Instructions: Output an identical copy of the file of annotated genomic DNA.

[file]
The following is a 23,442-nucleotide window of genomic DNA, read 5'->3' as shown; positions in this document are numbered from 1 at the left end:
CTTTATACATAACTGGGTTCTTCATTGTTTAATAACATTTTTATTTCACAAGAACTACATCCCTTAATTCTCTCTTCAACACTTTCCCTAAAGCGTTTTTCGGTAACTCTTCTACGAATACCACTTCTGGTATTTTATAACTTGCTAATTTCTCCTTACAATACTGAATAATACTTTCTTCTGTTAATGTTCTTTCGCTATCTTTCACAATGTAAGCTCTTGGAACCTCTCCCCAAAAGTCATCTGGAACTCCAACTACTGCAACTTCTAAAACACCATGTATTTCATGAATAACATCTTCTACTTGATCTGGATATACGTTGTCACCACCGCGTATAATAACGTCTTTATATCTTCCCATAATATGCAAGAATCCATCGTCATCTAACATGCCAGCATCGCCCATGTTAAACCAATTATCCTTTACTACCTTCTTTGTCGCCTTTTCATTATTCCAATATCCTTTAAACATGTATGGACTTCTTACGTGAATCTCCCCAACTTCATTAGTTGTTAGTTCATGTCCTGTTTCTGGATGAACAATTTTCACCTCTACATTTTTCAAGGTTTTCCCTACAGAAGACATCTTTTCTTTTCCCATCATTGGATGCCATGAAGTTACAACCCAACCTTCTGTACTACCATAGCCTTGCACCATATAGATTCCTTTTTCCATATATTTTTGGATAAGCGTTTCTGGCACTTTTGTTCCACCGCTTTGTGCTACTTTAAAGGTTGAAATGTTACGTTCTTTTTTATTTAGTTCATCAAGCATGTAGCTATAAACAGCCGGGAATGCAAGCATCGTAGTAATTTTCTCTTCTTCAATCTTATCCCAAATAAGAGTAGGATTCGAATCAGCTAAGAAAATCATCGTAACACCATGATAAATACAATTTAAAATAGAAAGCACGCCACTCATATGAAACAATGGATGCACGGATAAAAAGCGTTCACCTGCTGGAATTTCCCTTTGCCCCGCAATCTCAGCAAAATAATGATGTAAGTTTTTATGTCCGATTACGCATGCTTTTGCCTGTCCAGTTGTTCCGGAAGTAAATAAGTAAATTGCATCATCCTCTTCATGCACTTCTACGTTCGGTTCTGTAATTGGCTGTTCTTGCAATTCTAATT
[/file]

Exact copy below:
The following is a 23,442-nucleotide window of genomic DNA, read 5'->3' as shown; positions in this document are numbered from 1 at the left end:
CTTTATACATAACTGGGTTCTTCATTGTTTAATAACATTTTTATTTCACAAGAACTACATCCCTTAATTCTCTCTTCAACACTTTCCCTAAAGCGTTTTTCGGTAACTCTTCTACGAATACCACTTCTGGTATTTTATAACTTGCTAATTTCTCCTTACAATACTGAATAATACTTTCTTCTGTTAATGTTCTTTCGCTATCTTTCACAATGTAAGCTCTTGGAACCTCTCCCCAAAAGTCATCTGGAACTCCAACTACTGCAACTTCTAAAACACCATGTATTTCATGAATAACATCTTCTACTTGATCTGGATATACGTTGTCACCACCGCGTATAATAACGTCTTTATATCTTCCCATAATATGCAAGAATCCATCGTCATCTAACATGCCAGCATCGCCCATGTTAAACCAATTATCCTTTACTACCTTCTTTGTCGCCTTTTCATTATTCCAATATCCTTTAAACATGTATGGACTTCTTACGTGAATCTCCCCAACTTCATTAGTTGTTAGTTCATGTCCTGTTTCTGGATGAACAATTTTCACCTCTACATTTTTCAAGGTTTTCCCTACAGAAGACATCTTTTCTTTTCCCATCATTGGATGCCATGAAGTTACAACCCAACCTTCTGTACTACCATAGCCTTGCACCATATAGATTCCTTTTTCCATATATTTTTGGATAAGCGTTTCTGGCACTTTTGTTCCACCGCTTTGTGCTACTTTAAAGGTTGAAATGTTACGTTCTTTTTTATTTAGTTCATCAAGCATGTAGCTATAAACAGCCGGGAATGCAAGCATCGTAGTAATTTTCTCTTCTTCAATCTTATCCCAAATAAGAGTAGGATTCGAATCAGCTAAGAAAATCATCGTAACACCATGATAAATACAATTTAAAATAGAAAGCACGCCACTCATATGAAACAATGGATGCACGGATAAAAAGCGTTCACCTGCTGGAATTTCCCTTTGCCCCGCAATCTCAGCAAAATAATGATGTAAGTTTTTATGTCCGATTACGCATGCTTTTGCCTGTCCAGTTGTTCCGGAAGTAAATAAGTAAATTGCATCATCCTCTTCATGCACTTCTACGTTCGGTTCTGTAATTGGCTGTTCTTGCAATTCTAATT